Ah, the bizarre laws politicians think up. There has been plenty of concern these days about your "online permanent record," and it's no secret that plenty of prospective employers check out applicants' online presence in reviewing their candidacy for jobs. However, a newly proposed law in Germany will apparently bar employers from checking out non-career focused social networking sites
as part of reviewing a candidate, but they can
still search on Google. The details:
Although the new law will reportedly prevent potential bosses from checking out a candidate's Facebook page, it will allow them to look at sites that are expressly intended to help people sell themselves to future employers, such as the business-oriented social networking site LinkedIn. Information about the candidate that is generally available on the Internet is also fair game. In other words, employers are allowed to google potential hires. Companies may not be allowed to use information if it is too old or if the candidate has no control over it, however.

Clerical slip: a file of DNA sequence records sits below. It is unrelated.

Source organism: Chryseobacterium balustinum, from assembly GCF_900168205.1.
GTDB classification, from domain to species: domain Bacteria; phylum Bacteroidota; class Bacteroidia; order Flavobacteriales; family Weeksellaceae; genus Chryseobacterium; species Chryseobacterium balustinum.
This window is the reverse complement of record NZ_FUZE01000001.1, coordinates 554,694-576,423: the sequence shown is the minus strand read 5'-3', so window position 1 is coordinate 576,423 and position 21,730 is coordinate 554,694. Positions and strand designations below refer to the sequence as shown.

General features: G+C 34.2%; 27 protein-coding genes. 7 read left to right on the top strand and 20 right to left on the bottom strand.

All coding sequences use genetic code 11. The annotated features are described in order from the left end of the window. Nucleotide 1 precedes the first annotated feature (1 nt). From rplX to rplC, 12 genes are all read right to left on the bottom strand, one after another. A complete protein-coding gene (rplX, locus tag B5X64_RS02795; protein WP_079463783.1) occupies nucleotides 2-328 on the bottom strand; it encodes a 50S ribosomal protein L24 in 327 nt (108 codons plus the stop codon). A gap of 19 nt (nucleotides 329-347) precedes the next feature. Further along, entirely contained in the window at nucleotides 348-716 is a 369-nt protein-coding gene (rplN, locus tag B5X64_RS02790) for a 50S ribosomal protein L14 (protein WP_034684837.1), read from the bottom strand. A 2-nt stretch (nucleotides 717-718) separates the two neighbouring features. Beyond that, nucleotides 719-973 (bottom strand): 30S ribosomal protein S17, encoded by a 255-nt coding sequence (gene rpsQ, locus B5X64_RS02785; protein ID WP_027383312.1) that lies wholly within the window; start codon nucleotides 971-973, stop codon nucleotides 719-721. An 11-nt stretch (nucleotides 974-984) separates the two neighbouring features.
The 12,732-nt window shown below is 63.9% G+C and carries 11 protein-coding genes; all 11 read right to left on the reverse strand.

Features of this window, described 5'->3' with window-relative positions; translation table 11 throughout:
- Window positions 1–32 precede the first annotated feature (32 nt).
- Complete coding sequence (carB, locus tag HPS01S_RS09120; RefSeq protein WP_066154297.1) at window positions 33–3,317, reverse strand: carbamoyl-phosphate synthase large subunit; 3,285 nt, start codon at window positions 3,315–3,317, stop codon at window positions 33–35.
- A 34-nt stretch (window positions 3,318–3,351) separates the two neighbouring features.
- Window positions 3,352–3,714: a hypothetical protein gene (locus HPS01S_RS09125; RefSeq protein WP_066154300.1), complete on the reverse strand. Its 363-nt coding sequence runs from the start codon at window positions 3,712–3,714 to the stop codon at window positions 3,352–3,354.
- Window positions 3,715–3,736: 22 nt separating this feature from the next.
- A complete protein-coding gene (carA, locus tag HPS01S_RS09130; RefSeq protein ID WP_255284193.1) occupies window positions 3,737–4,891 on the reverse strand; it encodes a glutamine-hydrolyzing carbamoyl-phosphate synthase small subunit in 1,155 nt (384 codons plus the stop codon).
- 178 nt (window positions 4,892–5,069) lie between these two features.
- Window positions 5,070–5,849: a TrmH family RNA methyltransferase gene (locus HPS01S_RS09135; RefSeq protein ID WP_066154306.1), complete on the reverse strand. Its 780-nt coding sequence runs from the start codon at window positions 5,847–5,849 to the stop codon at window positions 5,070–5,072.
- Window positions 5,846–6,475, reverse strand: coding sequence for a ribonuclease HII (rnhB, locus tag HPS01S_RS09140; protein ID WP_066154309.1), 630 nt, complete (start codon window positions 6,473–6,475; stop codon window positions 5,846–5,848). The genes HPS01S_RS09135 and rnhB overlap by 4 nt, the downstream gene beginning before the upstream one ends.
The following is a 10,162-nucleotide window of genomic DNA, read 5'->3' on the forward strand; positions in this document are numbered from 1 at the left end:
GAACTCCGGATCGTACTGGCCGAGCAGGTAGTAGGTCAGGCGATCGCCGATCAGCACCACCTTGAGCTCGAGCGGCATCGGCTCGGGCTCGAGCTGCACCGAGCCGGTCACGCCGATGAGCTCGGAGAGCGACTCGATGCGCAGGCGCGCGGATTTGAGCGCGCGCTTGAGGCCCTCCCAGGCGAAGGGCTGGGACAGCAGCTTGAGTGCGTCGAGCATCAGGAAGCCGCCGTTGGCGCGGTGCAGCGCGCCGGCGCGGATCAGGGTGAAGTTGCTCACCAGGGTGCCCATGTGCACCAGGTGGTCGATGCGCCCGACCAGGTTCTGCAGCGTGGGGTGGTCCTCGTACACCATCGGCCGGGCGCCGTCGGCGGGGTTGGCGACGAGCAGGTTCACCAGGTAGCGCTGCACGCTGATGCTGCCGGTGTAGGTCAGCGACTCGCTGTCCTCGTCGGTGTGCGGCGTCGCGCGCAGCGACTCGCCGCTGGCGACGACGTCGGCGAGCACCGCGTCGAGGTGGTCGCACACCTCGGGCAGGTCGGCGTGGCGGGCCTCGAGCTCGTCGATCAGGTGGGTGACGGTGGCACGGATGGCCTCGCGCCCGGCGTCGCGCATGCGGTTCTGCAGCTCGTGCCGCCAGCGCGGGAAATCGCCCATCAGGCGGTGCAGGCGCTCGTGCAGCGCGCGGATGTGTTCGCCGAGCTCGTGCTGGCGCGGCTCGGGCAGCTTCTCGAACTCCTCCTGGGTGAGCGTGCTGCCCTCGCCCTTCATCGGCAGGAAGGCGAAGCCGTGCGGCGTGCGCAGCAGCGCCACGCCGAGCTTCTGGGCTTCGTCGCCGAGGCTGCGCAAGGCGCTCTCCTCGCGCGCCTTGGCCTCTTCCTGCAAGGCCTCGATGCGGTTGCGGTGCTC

This sounds like politicians overreacting to a specific complaint ("oh my! companies will look at my drunken antics on Facebook!") and coming up with a law that makes no sense at all.